California attempts to block OOIDA’s request to join AB5 case

September 21, 2022

Mark Schremmer


The Owner-Operator Independent Drivers Association wants to represent small-business truckers in a lawsuit against California’s Assembly Bill 5. However, the California attorney general told a federal court that OOIDA’s request came too late and should be denied.

In April 2021, OOIDA filed a motion, requesting to serve as an intervenor in the California Trucking Association’s lawsuit challenging the applicability of AB5. As part of the motion, OOIDA said it should be allowed to take part in the case because the interests of interstate owner-operators and small-business truckers “are not adequately represented” by the existing parties.

California Attorney General Rob Bonta opposed the motion on Sept. 16, telling the U.S. District Court for the Southern District of California that OOIDA didn’t file its motion in time.

“Timeliness is an indispensable threshold requirement for intervention,” Bonta wrote in the court filing. “Here, OOIDA’s motion, filed years after the action was brought and after numerous substantive proceedings on the legal claims at issue, does not meet this requirement.”

The California Trucking Association and OOIDA argue that the state should not oppose a longstanding trade association’s attempt to represent its members.

“It makes no sense that (California) would oppose the participation of the nation’s largest and oldest organization representing small-business truck drivers in a lawsuit that harms tens of thousands of OOIDA’s members,” the California Trucking Association and OOIDA wrote in a joint statement. “We urge the state of California to drop their opposition to the voice of independent and owner-operator truckers being heard in this matter. They are the very workers whose livelihoods are at risk under AB5.

“Too many questions have gone unanswered with regard to this legislation. The hardworking men and women that have moved goods in and out of California for decades deserve consideration. No one benefits when bureaucrats or regulators arbitrarily favor one small business over another.”


The California Trucking Association’s original complaint was filed in October 2018 after the California Supreme Court established the ABC Test in its Dynamex decision.

The controversial test determines that a worker is only an independent contractor if the individual is free from the control of the company, the work performed is outside the company’s usual course of business, and that the individual is customarily engaged in an independently established trade or occupation.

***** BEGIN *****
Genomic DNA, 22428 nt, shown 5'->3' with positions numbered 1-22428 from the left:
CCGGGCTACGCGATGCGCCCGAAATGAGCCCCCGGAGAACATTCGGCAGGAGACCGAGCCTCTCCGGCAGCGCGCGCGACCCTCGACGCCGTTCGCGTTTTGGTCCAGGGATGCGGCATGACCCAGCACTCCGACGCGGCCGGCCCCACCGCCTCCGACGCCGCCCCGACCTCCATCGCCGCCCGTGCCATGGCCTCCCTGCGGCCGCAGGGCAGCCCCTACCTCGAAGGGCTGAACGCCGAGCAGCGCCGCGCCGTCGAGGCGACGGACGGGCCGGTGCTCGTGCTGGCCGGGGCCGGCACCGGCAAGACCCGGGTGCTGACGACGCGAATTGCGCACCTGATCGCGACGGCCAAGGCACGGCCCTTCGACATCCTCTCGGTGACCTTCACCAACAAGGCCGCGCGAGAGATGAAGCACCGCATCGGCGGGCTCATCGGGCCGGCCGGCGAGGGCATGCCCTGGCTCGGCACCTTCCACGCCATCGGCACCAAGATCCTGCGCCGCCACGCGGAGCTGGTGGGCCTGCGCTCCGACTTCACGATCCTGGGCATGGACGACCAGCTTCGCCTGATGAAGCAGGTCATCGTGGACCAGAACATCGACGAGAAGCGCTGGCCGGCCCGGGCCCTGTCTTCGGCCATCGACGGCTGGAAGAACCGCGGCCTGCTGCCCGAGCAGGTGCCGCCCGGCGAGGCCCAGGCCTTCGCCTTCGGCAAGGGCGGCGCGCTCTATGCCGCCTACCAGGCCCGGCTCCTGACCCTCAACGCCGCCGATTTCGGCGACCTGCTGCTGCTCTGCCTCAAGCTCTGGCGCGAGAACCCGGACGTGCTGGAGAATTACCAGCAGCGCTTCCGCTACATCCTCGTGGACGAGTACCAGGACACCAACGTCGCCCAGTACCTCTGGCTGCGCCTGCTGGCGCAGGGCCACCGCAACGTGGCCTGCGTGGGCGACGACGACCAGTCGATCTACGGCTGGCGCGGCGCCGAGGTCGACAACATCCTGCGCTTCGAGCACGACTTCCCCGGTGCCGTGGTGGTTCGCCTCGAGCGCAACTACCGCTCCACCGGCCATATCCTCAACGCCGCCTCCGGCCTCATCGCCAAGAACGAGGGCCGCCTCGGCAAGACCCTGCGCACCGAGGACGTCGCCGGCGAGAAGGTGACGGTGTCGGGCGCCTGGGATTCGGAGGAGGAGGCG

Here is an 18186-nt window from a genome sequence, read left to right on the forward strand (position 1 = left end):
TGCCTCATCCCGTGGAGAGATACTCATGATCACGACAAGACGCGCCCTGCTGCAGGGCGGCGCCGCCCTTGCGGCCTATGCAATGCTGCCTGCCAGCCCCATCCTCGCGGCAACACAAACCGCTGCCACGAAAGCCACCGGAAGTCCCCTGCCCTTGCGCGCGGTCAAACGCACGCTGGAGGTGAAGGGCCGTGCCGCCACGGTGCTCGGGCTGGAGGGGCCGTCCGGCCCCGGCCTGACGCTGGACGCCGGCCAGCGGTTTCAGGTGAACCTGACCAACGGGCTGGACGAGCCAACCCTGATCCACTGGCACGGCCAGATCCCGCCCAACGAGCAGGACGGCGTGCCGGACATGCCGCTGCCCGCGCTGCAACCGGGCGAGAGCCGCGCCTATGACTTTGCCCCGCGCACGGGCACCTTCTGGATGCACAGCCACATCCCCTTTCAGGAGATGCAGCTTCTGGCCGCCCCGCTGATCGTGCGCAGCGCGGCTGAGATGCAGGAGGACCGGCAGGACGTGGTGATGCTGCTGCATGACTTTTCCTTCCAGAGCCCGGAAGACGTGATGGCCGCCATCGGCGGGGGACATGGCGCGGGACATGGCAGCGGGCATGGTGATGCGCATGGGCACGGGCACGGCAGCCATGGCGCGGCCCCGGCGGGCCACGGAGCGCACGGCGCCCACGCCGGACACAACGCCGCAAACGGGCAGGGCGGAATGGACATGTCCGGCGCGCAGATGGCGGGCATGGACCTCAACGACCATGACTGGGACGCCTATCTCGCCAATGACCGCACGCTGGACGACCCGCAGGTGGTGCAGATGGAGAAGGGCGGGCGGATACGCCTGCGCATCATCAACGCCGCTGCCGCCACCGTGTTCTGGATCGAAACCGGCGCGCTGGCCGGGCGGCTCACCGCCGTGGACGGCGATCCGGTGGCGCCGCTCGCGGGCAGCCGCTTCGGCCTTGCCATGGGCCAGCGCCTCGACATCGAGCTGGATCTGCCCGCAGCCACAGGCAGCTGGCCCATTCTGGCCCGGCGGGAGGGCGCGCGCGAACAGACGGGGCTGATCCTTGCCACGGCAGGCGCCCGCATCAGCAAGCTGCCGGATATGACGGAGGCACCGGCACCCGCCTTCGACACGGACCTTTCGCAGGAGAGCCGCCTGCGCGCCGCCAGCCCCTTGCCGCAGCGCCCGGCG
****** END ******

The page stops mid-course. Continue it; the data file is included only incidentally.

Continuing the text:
California lawmakers responded to the California Supreme Court’s decision by passing AB5, which codified the ABC Test into law. In November 2019, the California Trucking Association requested a preliminary injunction from AB5 being enforced on motor carriers. The trucking group argued that the test would end the industry’s owner-operator model and said the law is preempted by the Federal Aviation Administration Authorization Act.

The injunction was granted until the U.S. Supreme Court ultimately denied the California Trucking Association’s petition to review its arguments.

The Supreme Court’s denial kicked the case back to the district court, and the injunction was formally dissolved on Aug. 29.

OOIDA’s motion

While the case was playing its way through the appeals courts, OOIDA asked the district court to let it serve as an intervenor.

OOIDA said it wants to “represent the unique interests of the independent contractor truck drivers whose employment classification” is impacted by AB5.

While the California Trucking Association represents motor carriers of various sizes in California, OOIDA represents small-business truck drivers who reside in California, as well as those haul freight in and out of the state.

OOIDA argues that the motion is timely, saying the case “has not substantively progressed beyond the pleadings stage.” It is unclear when the court will rule on OOIDA’s motion. LL